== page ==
This is the way it will be next Tuesday at Wimbledon's All England Lawn Tennis and Croquet Club. Billie Jean Moffitt King, 24, of Long Beach and Berkeley, Calif. will step onto center court for her first match to open the traditional Ladies' Day program, an honor reserved for the defending champion. That day, and for the rest of the championships, she will peer out from behind rhinestone-rimmed glasses that protect her 20/400 eyes from legal blindness. She won't be thinking about her lazy thyroid or her finicky colon, which have prompted doctors to suggest she get plenty of sleep and no tension, or even about the $80,000 contract she received for turning professional earlier this spring.
What she will be thinking about is winning. She will serve and volley well, and she will hit winners off both her forehand and backhand. And she will exhort herself by slapping her thighs, squinching up her nose and uttering things like, "You idiot!" "Hit the ball, you big chicken," "Move your feet," and "Get down, you fat little thing." ( Billie Jean is 5'6" tall and weighs 140 pounds, which does not make her fat, but then she wouldn't be mistaken for Twiggy either.) And maybe if she really is moved to bigger and better verbosity she will shout, "Peanut butter and jelly!" as an errant forehand slides over the baseline. Wimbledon fans will still love her, despite the snickers, as they loved another American named John Hennessey, who, not being familiar with the niceties of royal protocol, tipped his racket and said, "Hiya, Queen," when the regal Queen Mary entered the Royal Box during the 1928 championships.
Eleven days later Billie Jean will probably win Wimbledon, in the process putting down the strongest field ever assembled for the tournament. She will have her third straight Wimbledon title, something last accomplished by Maureen Connolly in 1952-54. And most important, she will take her rightful place beside Suzanne Lenglen, Helen Wills Moody and Little Mo herself.
But for a lot of reasons nobody will be really quite able to accept that, and this is something that bothers Billie Jean. She is not egoistic about it, just curious. "I don't know what it is," she said. "Even people close to me just don't believe I'm all that good." There was a time when even Bille Jean didn't believe she was all that good. In September 1964, just a few credit hours away from a Los Angeles State College degree, she suddenly crated up her textbooks, left behind her fianc� and her family and headed for Australia and three months of tennis lessons. There was nothing too peculiar about this, except that Billie Jean was already one of the world's ranking players and had captivated tennis audiences everywhere. Now she wanted to turn her whole game inside out, because she still stood one cranky forehand and a good service away from the major championships—and recognized greatness.
Billie Jean did not go quietly. To all who asked she said, "I am leaving to become the No. 1 player in the world, and I can't do that and go to school at the same time," which is not the sort of thing one generally announces from the pro shop roof. As Maureen Connolly Brinker, who was a fair player in her day, said, "To do what she did was quite a brave step on her part."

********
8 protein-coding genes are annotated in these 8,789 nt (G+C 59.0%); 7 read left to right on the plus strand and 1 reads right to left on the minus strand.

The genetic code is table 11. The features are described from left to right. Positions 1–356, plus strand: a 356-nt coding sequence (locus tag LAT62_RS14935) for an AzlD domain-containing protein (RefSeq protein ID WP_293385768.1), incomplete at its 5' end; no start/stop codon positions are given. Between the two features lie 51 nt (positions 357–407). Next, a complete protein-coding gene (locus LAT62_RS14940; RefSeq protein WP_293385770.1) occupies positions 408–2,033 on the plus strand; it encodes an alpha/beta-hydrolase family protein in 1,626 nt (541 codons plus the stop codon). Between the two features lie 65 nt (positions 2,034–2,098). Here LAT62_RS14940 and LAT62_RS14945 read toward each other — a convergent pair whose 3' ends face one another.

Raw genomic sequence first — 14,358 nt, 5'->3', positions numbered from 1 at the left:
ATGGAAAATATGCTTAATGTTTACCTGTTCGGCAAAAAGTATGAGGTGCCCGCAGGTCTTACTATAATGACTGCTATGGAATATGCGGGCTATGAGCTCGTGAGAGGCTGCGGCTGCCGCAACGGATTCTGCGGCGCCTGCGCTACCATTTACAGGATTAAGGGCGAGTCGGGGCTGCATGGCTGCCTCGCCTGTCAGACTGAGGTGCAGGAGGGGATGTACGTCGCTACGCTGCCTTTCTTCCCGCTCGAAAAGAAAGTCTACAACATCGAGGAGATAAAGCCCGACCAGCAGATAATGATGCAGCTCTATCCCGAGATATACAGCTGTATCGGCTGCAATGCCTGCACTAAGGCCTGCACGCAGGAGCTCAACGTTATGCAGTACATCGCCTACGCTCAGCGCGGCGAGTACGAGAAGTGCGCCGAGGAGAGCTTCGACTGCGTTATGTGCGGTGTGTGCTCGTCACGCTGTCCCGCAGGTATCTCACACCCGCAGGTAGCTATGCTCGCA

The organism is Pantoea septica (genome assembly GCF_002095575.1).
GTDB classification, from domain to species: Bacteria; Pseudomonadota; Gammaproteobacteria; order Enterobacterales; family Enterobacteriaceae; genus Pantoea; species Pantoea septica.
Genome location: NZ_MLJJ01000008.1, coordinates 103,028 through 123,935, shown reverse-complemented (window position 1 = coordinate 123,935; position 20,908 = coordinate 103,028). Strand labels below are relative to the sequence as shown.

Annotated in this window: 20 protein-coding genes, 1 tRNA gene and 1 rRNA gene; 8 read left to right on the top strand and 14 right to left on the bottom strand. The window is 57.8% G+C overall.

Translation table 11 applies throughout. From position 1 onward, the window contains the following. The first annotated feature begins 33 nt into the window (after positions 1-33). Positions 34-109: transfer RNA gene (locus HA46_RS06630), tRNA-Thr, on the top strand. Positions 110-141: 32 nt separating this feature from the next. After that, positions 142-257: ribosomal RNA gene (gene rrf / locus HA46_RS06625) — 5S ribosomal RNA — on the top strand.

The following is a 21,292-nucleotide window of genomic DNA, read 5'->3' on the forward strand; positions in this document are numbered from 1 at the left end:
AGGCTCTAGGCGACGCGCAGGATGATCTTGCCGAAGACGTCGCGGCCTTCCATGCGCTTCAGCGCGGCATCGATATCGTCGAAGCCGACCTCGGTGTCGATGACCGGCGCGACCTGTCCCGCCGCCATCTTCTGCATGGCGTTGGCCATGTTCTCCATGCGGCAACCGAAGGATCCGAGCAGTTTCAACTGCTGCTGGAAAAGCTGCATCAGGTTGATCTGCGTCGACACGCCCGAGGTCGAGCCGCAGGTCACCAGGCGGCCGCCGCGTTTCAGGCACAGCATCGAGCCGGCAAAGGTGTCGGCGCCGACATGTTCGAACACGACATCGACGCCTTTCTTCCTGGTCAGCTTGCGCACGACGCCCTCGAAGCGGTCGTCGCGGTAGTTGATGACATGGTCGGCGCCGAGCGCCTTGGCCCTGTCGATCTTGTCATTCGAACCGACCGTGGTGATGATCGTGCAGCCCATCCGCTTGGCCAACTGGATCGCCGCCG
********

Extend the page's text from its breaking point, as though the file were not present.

"I was scared," Billie Jean said recently of that decision. "Terrified. It's bad enough when you say to yourself you're going to be No. 1, but when you tell people, wow. You suddenly feel maybe you haven't got it. When you ask anybody if they want to be No. 1—win Wimbledon or something like that—they naturally say 'yes.' But they don't really know what it's like, and when they don't make it, it's awful."
But she believed in herself, and so did Robert Mitchell, a Melbourne tennis philanthropist who financed her three months Down Under as he had earlier helped Australians Roy Emerson and Margaret Smith. More important, Mervyn Rose, the former Aussie Davis Cup player also believed in her and offered to coach her. What it was like was eight hours a day under Rose's tutelage, when she wasn't playing in various tournaments, mainly working on her flamboyant forehand (more top spin for more control), her service (more slice for more power and variety) and her court strategy.
"At the end of each day I was physically and mentally exhausted," Billie Jean said. "The whole thing was very discouraging. I would double-fault 15 times a match with that new service and lose to just about everybody. People told me, 'Go back to your old game. You can win with it.' But Merv convinced me my game would be better."
At the end of that Australian summer Billie Jean's game was better, and instead of winning a tournament one week and losing to an unranked junior the next, she proceeded to bomb just about everybody with great regularity. The real test came later in 1965, at the U.S. Nationals in Forest Hills, N.Y. In the finals she met an old nemesis, Margaret Smith, at the time the world's top-ranked woman player. Billie Jean built 5-3 leads in both sets before losing, but no matter. "After the match Margaret told me that was the best she had ever played," Billie Jean said, "and right then I knew I had it."
Until then Billie Jean was just another promising youngster, whose clawing and gutty style of play earned her the nicknames "Little Miss Moffitt" and "Jilly Bean" and the reputation of a lively firecracker who liked to go around beating hell out of her elders.